It isn’t. Anyone who’s been forced to pay taxes their whole lives recouping some of that loss by taking advantage of that which they were force to support is just fine. The only thing that would be hypocritical is if you claimed to be libertarian and yet regularly advocated increases in that system.

                2. One last thing. It is curious that when a person is found to be “on the dole” suddenly you guys feel it’s okay to decide what I eat and whether or not I can work and how I should spend my time. All this with very little knowledge of my actual situation. How very nannyist of you.

                  1. To be fair, it means you’re living on our money, so…

    3. Because the spending habits of politicians are well known and easily predictable?

    4. Why is the use of projected numbers okay for an economic doomsday graph

      Americans don’t get philosophy or economics
      but they can sorta understand colorful pictures.
      That’s why.

    5. Because we can easily predict what will happen to interest payments over time based on current expenditures and interest rates. This is no extrapolation, this is just taking what our debt is today and forecasting future debt payments to service that debt. It’s not black magic, it’s simple math.

  6. Actually this comforts me somewhat. I actually thought that things 70 years down the road would be way way worse.

    1. In 70 years we’ll just look back and laugh, laugh, ….

  7. Gee, the way I look at it, the percentage of GDP devoted to servicing the debt in 2009 is about half of what it was back in Ronnie Reagan’s day. I guess we’ll have to do what Ronnie, George I, and Bill did–raise taxes!
    I mean, after all, it worked. The problem started when George II started cutting them.

  8. Technological advances will employ everybody and increase tax revenue and everything will be just fine. I am sure I am not the only person predicting a “Smellovision Bubble.”

    1. Smellovision replaces television – Carl Stalling sez, ‘It’ll never work’

  9. The rich will save us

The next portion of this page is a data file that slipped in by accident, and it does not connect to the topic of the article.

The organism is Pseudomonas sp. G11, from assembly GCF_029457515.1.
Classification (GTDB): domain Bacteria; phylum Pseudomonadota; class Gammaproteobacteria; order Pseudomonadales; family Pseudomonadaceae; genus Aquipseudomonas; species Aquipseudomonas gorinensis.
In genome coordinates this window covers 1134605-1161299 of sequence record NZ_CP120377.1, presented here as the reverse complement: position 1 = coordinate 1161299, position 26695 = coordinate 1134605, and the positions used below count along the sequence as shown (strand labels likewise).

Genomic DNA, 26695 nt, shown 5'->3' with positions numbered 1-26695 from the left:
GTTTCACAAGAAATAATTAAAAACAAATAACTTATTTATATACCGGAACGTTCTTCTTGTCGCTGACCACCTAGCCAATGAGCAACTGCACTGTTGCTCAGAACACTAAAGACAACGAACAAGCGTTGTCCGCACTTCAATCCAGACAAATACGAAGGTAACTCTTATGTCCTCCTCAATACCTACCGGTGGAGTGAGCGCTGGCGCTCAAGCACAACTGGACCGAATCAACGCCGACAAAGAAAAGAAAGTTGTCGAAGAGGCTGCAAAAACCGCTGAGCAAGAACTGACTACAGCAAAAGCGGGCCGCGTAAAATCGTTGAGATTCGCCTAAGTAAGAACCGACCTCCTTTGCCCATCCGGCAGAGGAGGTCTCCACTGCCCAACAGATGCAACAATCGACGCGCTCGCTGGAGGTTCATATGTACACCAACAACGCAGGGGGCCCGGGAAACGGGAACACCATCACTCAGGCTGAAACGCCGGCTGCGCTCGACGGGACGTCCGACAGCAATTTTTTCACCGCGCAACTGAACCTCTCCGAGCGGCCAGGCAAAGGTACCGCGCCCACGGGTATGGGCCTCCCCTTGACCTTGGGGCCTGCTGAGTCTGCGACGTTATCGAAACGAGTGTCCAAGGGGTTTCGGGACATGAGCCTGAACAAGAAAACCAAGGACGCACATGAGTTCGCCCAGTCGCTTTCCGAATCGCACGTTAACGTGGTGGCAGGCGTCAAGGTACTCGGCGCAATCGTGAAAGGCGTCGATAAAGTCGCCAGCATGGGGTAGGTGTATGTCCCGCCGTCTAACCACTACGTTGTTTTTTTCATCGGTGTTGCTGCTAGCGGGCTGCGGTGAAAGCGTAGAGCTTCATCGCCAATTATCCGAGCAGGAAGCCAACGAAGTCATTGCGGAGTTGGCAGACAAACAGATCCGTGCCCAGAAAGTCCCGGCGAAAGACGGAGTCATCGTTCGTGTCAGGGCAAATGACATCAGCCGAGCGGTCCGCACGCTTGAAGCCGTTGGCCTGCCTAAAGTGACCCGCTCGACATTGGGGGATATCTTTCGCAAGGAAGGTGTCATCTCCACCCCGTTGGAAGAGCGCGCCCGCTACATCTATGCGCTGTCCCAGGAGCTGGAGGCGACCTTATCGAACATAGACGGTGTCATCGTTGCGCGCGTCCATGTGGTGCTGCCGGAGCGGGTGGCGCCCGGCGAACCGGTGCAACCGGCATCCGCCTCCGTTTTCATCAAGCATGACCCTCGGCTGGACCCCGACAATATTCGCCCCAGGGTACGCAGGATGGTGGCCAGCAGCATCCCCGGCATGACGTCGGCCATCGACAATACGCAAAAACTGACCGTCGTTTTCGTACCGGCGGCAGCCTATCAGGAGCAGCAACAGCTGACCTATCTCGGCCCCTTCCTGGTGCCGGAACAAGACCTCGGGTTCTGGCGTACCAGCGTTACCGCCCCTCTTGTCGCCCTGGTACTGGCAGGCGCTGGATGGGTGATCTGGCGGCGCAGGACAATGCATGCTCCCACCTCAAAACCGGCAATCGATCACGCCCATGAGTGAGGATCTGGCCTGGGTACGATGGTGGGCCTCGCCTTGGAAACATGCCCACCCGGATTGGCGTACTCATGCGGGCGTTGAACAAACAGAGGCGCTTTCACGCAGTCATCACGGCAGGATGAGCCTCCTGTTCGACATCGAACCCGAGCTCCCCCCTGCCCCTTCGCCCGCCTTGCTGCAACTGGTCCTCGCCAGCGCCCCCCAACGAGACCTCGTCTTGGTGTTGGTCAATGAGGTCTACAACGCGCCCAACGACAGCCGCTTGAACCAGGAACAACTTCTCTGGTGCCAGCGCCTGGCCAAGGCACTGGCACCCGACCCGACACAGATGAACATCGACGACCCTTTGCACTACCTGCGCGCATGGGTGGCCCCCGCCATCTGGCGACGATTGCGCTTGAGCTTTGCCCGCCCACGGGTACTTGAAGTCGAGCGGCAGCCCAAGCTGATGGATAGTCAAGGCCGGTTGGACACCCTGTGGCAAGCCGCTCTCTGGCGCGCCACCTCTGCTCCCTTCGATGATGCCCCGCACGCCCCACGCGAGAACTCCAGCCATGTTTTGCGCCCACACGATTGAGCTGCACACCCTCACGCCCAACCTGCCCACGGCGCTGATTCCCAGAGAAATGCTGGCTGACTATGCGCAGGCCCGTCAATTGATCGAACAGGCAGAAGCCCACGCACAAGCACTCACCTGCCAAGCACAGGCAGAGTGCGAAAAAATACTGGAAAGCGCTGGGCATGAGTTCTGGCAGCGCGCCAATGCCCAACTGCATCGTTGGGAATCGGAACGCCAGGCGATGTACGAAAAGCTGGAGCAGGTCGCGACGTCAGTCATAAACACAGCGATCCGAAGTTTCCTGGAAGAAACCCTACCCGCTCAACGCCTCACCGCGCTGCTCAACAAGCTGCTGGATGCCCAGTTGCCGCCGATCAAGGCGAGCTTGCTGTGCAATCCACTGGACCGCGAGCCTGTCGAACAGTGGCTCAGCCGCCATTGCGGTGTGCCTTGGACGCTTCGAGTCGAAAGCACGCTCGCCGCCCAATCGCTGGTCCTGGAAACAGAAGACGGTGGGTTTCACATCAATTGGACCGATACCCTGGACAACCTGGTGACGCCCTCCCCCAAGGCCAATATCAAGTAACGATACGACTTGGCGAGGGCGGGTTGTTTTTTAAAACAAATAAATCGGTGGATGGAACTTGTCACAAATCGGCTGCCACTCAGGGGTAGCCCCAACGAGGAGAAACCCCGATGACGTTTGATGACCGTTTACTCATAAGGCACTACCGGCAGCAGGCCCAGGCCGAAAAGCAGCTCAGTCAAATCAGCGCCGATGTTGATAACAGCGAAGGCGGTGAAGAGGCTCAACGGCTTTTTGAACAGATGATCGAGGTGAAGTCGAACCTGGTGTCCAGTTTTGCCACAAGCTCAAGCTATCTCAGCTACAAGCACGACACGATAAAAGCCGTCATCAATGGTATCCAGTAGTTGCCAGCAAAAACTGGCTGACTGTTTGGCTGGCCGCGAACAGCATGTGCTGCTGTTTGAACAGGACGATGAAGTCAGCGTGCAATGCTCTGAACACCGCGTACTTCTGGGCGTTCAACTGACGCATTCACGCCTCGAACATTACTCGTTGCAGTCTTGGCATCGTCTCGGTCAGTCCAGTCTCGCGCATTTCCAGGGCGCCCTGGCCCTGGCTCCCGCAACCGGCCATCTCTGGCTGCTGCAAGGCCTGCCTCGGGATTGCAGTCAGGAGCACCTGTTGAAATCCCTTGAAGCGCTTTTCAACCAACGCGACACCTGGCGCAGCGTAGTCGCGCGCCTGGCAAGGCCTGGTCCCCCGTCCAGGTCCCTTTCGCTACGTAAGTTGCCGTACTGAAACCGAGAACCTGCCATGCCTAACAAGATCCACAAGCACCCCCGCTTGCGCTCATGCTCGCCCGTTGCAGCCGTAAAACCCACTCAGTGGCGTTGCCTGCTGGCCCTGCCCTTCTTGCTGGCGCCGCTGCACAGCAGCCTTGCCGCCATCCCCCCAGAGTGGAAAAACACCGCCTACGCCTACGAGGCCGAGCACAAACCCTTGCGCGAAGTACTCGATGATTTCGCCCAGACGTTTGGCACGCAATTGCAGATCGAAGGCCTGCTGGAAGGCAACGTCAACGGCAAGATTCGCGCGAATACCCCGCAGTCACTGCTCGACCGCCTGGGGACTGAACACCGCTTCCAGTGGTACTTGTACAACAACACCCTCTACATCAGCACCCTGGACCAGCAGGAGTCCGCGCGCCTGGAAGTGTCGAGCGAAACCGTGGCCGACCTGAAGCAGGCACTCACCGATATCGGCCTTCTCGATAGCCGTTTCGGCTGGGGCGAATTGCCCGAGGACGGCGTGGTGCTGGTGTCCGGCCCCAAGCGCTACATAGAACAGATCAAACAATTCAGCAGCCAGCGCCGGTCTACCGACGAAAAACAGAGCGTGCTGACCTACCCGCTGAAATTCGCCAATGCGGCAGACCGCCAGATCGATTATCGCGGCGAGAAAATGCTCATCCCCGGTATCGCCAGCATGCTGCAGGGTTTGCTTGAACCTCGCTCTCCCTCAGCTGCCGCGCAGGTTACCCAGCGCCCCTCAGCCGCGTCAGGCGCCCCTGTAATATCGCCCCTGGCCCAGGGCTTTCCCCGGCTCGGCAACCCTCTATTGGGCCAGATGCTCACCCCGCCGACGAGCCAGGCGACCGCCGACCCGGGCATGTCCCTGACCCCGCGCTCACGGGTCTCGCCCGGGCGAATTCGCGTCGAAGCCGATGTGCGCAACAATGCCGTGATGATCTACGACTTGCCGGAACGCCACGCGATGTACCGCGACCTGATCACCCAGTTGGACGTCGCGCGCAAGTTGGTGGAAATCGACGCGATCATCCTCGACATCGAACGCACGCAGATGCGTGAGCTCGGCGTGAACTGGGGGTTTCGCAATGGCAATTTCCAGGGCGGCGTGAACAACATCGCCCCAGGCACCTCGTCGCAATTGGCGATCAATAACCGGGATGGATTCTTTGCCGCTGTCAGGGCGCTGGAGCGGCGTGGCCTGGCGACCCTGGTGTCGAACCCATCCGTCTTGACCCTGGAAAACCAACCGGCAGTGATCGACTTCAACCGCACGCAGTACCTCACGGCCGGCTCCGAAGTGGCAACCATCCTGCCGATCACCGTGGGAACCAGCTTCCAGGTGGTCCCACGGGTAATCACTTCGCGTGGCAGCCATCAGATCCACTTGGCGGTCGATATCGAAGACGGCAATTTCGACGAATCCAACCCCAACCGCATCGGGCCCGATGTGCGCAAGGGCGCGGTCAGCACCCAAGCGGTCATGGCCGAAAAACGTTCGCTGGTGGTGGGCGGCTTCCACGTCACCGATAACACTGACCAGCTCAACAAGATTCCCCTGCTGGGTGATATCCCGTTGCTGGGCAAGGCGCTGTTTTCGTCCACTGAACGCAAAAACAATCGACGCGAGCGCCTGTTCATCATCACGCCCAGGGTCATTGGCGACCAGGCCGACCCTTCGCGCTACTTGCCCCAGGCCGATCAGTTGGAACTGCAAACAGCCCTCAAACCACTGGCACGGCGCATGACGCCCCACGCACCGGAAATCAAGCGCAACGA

http://blogs.reuters.com/felix…..ll-return/

    …Remember too that when you have a progressive tax system, especially when there are surcharges on people making seven-figure incomes, you also have a system where for any given level of national income, the greater the inequality, the greater the government’s tax revenues. And indeed federal revenues have been rising faster than median wages for decades now, thanks to the rich getting ever richer.

    Given the government’s insatiable appetite for cash, it’s only natural that it would prefer to tax plutocrats, spending some of that money on poorer Americans, rather than move to a world where poorer Americans earn more (but still don’t pay that much in taxes), and the plutocrats earn less, depriving the national fisc of untold billions in revenue….

  10. The creditors call in all the debt when interest equals before interest equals 10% of GDP(or approximately the curent Fed budget). The feds can choose to cut spending and entitlements radically int eh next 10 years..or they can print money and destro the economy…rasing taxes at this point will cause more negative gdp growth and revenues will fall/black markets will increase.

    All of he growth in governemtn revenues have come from payroll taxes. The narrative that the rich pay all the taxes is tiresome, false and offputting to the marginalized anti-war democrats who intuitively know that it’s a lie.

    However, payroll taxes have grown from less than 9% of the government revenues to almost 40% in the last 40 years. Payroll taxes steal almost as much from the people as income taxes and the growth rates are far greater.

    Federal Revenue History

    NEO-cons love Reagan and Greenspan who doubled payroll tax rates with their bipartisian committee. The growth of the payroll tax is a blatant attack on the working poor.

    A day of reckoning is approaching before 2020.

  11. By the time the scheiss really hits the fan, I’ll either be dead or lying on a urine-soaked mattress in a Barack H. Obama Elder-Care Camp somewhere.

    1. One can only hope. :p

    2. You get a mattress?

      You lucky, lucky bastard.

      1. To be fair, it’s a mattress that was handed down from Madonna to that Bernhard chick and then it belonged to Roseanne Barr for a time until she re-gifted it to Barney Frank who donated it to charity after a few years.

  12. Sad thing is, the poor are the ones who will pay for this most dearly, as either their limited wages move closer to worthless as prices for everything rise faster than their income – or many will be out of jobs, as businesses won’t be able to afford the $100/hour minimum wage.